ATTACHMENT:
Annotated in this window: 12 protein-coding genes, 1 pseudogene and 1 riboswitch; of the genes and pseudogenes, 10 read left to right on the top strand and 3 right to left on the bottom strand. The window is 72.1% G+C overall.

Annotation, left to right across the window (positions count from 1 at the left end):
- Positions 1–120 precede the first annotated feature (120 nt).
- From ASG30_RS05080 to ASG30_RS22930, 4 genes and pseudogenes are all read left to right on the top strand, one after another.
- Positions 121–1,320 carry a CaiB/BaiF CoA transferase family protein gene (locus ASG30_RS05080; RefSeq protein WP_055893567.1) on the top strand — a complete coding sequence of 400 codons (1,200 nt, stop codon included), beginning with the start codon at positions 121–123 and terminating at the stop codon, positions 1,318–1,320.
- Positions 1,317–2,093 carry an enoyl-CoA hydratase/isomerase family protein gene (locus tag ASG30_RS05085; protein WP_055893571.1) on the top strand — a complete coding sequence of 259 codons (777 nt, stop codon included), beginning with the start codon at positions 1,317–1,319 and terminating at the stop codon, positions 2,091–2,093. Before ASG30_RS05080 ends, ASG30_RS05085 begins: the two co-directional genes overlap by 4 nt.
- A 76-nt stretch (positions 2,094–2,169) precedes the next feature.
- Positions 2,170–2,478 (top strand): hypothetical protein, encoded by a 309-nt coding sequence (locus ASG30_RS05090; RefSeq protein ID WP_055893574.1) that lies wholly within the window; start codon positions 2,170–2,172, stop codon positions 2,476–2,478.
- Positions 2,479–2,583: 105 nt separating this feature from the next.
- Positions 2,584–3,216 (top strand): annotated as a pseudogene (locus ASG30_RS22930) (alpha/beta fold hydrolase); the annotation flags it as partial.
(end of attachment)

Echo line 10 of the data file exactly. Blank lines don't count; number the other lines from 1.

- Positions 2,584–3,216 (top strand): annotated as a pseudogene (locus ASG30_RS22930) (alpha/beta fold hydrolase); the annotation flags it as partial.